Tips on Teaching Your Child to Speak and Develop Language Skills
Learning how to speak is an essential milestone for babies and toddlers. It’s also a task that parents and guardians should prepare for and take seriously from the birth of their child and beyond. Now, kids pick up language skills at their own pace. There’s always a chance that a child will learn to speak sooner or later than their siblings, cousins, or peers.
At the same time, though, it’s still important to keep a close track of their language skills. This is because delays in this area can indicate child development issues, and acknowledging and addressing these challenges as soon as possible can be key to changing a child’s developmental trajectory and improving the outcome for the child, their family, and their community as a whole.
How Can Parents Help Toddlers and Young Children Develop Language Skills?
Teaching your child how to communicate through words is a long-term task for many parents, and lessons should start upon the birth of your infant. While your child might not be able to use their words until after they turn 6 months old, for example, they are capable of understanding your words and connecting what you say to what you mean. Here’s how you can encourage your young babies and toddlers to develop their communication and language skills:
Talk to Your Baby Frequently
Talking to your baby frequently will not only strengthen your bond with each other, but the act will also help expose your child to new sounds and words and learn how they are configured in sentences. In addition, it will also help them become more familiar with the world around them. Tell your baby about their surroundings, discuss the details of the clothes they’re wearing, or narrate what you’re doing when you’re around them, for starters.
Name the Objects around You
You can help your child pick up new words by introducing them to the items around them and the things that they use regularly. Introduce them to the feeding bottle every time you feed them so that they can connect it to the feeling of being satiated, for example. You can also do this with people by calling your partner, family members, or friends the names that you want your child to eventually associate with them.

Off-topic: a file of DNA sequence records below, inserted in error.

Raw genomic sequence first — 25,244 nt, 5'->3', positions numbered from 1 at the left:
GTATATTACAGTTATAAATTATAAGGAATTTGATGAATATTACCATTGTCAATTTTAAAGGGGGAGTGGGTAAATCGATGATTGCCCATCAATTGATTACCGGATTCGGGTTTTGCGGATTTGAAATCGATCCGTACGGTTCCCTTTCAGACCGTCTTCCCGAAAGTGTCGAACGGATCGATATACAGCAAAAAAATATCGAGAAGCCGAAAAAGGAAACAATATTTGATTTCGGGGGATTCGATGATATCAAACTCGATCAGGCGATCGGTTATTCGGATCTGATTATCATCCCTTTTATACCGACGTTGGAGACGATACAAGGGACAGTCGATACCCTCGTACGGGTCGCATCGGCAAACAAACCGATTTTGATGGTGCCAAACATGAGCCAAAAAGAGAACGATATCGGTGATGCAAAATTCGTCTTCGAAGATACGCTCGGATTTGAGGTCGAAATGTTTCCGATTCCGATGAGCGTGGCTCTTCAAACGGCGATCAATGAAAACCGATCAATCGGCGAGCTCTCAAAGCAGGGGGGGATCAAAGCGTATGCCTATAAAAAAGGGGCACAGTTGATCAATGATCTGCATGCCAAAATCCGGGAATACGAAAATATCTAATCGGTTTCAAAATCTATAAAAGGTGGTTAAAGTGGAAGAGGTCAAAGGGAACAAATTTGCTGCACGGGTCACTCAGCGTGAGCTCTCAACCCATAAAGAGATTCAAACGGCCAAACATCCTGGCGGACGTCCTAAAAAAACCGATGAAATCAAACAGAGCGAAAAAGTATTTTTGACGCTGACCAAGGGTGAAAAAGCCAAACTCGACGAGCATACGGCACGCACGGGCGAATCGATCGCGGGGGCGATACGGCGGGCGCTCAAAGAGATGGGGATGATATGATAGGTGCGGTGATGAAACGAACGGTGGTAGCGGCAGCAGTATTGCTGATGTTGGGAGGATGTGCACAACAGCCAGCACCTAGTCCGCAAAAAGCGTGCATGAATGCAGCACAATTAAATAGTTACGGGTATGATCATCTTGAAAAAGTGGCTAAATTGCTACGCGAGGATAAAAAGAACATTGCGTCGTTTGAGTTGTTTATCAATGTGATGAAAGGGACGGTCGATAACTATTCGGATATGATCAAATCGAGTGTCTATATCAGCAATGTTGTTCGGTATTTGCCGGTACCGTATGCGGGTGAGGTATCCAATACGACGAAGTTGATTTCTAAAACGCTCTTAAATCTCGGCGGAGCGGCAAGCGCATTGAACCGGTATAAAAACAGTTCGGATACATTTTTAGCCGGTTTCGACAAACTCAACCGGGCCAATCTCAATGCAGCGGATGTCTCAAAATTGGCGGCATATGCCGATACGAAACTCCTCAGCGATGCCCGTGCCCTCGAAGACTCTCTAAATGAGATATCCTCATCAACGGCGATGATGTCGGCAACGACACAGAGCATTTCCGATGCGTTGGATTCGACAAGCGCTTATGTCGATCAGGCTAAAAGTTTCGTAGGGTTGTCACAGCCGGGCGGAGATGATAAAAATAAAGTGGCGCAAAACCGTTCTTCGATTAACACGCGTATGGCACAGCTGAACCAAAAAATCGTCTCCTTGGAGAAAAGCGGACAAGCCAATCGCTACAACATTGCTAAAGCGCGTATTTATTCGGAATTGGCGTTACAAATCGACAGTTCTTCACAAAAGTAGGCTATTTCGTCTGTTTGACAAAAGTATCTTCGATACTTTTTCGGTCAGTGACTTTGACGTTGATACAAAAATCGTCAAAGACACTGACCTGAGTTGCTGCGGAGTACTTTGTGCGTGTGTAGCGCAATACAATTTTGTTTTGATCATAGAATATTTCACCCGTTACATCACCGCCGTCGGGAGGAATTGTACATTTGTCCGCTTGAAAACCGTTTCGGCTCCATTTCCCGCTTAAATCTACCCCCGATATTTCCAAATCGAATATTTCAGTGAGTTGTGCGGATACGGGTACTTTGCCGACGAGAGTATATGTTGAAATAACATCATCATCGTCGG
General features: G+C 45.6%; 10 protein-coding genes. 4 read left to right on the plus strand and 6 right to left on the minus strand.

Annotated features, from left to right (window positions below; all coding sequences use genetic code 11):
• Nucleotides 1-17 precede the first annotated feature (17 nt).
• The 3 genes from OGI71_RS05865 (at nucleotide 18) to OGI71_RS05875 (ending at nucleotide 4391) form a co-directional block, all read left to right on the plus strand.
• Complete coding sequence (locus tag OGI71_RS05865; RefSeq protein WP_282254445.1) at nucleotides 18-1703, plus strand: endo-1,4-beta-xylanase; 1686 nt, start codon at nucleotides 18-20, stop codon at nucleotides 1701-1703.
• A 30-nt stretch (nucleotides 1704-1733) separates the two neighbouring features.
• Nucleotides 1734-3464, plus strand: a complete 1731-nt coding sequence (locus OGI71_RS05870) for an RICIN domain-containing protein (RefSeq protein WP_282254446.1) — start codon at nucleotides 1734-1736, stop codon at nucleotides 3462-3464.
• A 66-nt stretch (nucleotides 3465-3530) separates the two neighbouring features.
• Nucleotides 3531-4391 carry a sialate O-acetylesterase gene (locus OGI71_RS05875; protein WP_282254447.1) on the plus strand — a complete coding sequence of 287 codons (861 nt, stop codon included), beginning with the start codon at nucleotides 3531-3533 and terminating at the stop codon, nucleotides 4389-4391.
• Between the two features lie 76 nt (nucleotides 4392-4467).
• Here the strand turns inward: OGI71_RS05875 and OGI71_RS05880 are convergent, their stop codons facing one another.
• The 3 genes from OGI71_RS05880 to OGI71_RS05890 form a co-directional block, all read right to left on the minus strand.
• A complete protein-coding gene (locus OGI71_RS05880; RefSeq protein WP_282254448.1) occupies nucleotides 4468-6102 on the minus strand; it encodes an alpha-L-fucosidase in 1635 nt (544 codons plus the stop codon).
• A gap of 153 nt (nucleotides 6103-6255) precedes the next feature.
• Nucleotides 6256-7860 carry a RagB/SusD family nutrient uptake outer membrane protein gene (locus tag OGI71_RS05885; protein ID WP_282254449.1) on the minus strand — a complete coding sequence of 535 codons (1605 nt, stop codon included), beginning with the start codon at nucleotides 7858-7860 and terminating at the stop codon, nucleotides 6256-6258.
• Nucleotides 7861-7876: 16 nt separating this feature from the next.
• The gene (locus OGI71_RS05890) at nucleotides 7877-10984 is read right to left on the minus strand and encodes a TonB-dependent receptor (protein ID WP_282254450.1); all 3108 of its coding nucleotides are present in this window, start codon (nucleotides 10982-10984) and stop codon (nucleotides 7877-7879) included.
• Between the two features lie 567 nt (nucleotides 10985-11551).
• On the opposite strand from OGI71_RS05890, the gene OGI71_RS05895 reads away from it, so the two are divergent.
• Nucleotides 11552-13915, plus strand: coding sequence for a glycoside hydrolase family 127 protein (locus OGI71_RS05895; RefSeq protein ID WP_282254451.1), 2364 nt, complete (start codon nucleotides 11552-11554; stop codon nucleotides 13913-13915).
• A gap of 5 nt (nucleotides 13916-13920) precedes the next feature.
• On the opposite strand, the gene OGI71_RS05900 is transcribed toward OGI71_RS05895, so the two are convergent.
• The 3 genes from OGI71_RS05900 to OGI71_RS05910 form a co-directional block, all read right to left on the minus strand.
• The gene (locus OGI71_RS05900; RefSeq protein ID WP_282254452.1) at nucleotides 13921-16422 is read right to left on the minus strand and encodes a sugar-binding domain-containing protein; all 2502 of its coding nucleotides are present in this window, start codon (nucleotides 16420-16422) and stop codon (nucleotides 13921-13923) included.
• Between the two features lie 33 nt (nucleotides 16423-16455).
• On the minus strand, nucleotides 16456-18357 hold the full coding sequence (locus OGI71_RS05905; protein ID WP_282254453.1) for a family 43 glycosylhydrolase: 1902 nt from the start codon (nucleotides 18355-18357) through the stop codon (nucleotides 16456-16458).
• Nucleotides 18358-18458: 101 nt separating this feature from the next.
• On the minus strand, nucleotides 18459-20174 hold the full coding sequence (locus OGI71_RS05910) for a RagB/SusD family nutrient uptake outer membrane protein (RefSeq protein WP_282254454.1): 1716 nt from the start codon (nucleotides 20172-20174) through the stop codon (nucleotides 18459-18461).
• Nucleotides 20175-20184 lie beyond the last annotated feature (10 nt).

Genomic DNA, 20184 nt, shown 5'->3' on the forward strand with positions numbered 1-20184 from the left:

Read Books and Labels Together
Reading to your child is a good practice, and research shows that children whose parents read them books as infants have larger vocabularies compared to their peers. Early on, show your infant how reading can be a fun activity by highlighting the pictures and words in the books that you read together.
Encourage Them to Repeat Words
If your baby is trying to repeat the words that you’re saying, encourage them. If they try to repeat the names of the people they interact with or the items they typically use, such as milk or ball, for example, this means that they’re getting the concept that these things have names. Support their progress and praise them for their efforts.
Cultivate Their Interests
What catches your child’s attention lately? If they’re interested in animals, dinosaurs, or trucks, for instance, how about using these items to spark a conversation with them? If you want them to practice speaking, ask them to describe their favorite toy, say what it can and can’t do, and what it might do if it gets in a particular situation.
Introduce Expectant Pauses
A pause that’s meant to give your child time to respond to a question is called an expectant pause, and many children’s shows use it to keep their young viewers engaged with their program. Use expectant pauses in real life as well to further encourage your child to say their mind and be a part of the conversation.
Give Your Child Options
Another way to encourage your child to use their words is by giving them options. Perhaps you can ask them if they’d rather wear clothes of one colour or another after taking a bath, or you can also ask them if they feel like eating a cookie or a cupcake as dessert.
Speak Slowly but Avoid Baby Talk
Allow your child to grasp the proper use of words by avoiding baby talk. Your child will inevitably mispronounce words that are not familiar to them or those that they have yet to practice using in earnest. Leave the baby talk to them, but use and pronounce the words properly so your child can follow your example.
When to Seek the Help of a Child Development Specialist
It’s important to talk to your paediatrician if your child has not yet started to talk by the age of 2, if they have trouble following directions or putting simple sentences together, or if their vocabulary is far smaller than is expected from someone of their age. It’s also a good idea to regularly share updates on your child’s language milestones with their paediatrician. This way, the specialist can address any concerns and questions that you might have about your child’s development and direct you to people who can help you and your child navigate challenges in acquiring verbal skills.